Beauty and cruelty: Thomas Hirschhorn

February 23, 2022

The cycle Pixel-Collage combines disturbing war and violence pictures with advertising illustration

The approach to “Thomas Hirschhorn, the Purple Line”, curated by Hou Hanru and Luigia Lonardelli, is suggested by the title. The reference evokes the theory of colors, in which a precise point on the border between the spectrum of the reds and violet rejects and at the same time attracts the eye. The same destabilizing impact is recreated by the labyrinthic set-up conceived by the Swiss artist: the works are displayed on a purple wall that creates a circuitous line. At the Maxxi until the 6th of May 2022, 118 artworks that make up the Pixel-Collage cycle (2015-2017) present disturbing pictures taken from web pages dealing with war and violence, combined with advertising illustration. The short circuit lies in the choice of obscuring and pixelating just the second ones. Therefore, the exhibit focuses on the anesthetizing result of censorship at a time when, for screening the feeling of disturbance, it nurtures the phenomenon of hypersensitivity that the artist distinguishes for the inability to keep a watchful look over facts. The themes arising from the exhibit leave no room for a surface analysis of the consequences caused by the practice of hiding pain and death from the eyes. In Italy, according to the deontological code on the processing of personal data, “the journalist gives no information nor publishes pictures or images portraying subjects involved in current events which may result detrimental for the dignity of the individual, nor he/she focuses on details of violence, unless he/she determines that there is a need to point out the social relevance of the news or the image”.


Ultimately, the choice is up to the individual. In the Anglo-Saxon culture, the dissemination of trigger warnings, alerts reporting the presence of potentially shocking contents, has turned out to be counter-productive since it was found out that sometimes it increases anxiety, rather than preserving subjects with previous trauma. The empathic element, which is characteristic of the visual language, defines it as a direct tool that differs from verbalization for the ability to instantly and viscerally transmitting a content. When understanding the unique capabilities of the communication by images you make use of a comparison between figure and speech that has stimulated the reflections of the great thinkers over the years. For Foucault, “What you see can’t be entirely transposed in words” and for Proust “We feel in a way, then we name things in another”. Then, according to Hirschhorn, who expresses a contemporary complexity which is conflicting and fragmented, the pixel can be responsible for shortening the distance between beauty and cruelty. Giving priority to the coated side of reality, in fact, at the expense of a harsher one, it limits a complete and deep understanding of the truth, turning into a dangerous comfort zone that houses atrocities.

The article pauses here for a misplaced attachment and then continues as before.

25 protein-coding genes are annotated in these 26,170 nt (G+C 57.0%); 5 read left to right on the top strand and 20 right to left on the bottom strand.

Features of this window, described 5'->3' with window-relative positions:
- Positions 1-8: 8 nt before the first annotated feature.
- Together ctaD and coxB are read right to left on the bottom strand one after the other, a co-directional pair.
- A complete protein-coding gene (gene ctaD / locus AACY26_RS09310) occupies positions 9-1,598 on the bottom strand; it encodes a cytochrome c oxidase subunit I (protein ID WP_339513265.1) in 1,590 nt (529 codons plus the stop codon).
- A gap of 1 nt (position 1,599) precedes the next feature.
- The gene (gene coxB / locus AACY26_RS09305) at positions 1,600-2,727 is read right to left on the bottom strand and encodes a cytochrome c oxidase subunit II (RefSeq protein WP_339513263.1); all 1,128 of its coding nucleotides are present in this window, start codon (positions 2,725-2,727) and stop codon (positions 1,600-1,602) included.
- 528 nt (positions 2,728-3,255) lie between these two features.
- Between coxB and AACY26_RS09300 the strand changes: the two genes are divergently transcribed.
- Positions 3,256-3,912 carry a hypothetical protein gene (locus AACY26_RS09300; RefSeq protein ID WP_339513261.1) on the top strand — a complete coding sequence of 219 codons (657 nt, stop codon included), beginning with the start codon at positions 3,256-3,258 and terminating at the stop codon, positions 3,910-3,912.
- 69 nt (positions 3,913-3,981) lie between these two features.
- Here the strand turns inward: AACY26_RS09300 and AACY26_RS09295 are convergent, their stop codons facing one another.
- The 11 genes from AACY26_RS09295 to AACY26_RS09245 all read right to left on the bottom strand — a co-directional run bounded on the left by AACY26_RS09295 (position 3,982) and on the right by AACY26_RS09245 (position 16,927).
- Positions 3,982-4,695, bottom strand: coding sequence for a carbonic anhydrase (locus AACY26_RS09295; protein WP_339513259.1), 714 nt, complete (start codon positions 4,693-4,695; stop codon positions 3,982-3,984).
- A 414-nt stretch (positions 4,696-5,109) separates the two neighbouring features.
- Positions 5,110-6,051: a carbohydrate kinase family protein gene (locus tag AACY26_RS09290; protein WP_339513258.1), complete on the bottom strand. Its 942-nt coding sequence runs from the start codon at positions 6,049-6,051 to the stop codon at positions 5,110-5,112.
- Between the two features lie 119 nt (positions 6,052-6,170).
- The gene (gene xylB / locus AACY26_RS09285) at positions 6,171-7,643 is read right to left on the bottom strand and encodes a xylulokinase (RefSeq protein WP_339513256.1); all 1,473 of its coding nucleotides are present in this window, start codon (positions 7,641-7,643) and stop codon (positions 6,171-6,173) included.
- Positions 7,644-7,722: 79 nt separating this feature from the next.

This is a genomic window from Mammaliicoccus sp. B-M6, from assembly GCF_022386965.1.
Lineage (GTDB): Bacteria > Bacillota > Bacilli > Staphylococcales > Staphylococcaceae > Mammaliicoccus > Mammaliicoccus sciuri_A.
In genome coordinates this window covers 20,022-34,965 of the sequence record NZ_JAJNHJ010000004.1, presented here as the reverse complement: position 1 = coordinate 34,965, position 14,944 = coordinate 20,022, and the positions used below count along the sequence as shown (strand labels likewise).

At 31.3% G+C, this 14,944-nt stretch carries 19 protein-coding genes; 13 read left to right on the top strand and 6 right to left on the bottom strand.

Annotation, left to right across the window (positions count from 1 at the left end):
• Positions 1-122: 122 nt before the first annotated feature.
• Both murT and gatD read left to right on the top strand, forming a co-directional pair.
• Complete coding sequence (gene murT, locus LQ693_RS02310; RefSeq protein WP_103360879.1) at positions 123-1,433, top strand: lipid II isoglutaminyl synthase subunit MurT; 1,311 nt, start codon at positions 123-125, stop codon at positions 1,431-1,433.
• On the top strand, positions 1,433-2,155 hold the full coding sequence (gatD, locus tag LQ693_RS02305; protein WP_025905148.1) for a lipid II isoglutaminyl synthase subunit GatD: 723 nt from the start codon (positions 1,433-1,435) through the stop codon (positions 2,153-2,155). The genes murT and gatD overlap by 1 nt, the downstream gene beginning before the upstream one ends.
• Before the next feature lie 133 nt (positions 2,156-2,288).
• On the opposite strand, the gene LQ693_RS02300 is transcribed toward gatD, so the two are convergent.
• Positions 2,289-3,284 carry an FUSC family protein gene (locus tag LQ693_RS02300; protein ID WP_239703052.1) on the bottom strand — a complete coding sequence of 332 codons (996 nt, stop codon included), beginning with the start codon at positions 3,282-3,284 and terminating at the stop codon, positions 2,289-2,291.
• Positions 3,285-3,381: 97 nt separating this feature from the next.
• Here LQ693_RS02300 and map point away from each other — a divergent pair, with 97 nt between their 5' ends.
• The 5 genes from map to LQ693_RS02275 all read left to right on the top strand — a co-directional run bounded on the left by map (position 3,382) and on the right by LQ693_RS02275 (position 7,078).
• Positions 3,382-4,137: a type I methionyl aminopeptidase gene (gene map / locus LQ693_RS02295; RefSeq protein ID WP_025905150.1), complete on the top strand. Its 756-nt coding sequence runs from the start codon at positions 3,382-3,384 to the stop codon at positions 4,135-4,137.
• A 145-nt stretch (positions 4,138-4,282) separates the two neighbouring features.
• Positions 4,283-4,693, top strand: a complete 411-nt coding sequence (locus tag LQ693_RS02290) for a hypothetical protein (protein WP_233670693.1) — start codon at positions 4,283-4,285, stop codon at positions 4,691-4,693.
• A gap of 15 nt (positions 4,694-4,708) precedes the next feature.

The Author

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Elena Altemura. Editorial Assistant. From linguistic studies she bounces to those of engineering and arrives, through a process of kinetic liberation, to digital marketing. Performing at a gallery in Pietrasanta she meets the director of AW ArtMag in 2019 to which she binds professionally, combining the Stendhal syndrome for Boltanski to the excitment for editing. In the office, she is tête-à-tête with the PC. At home, she looks out of her window, thinking, writing and planning the next reportage.

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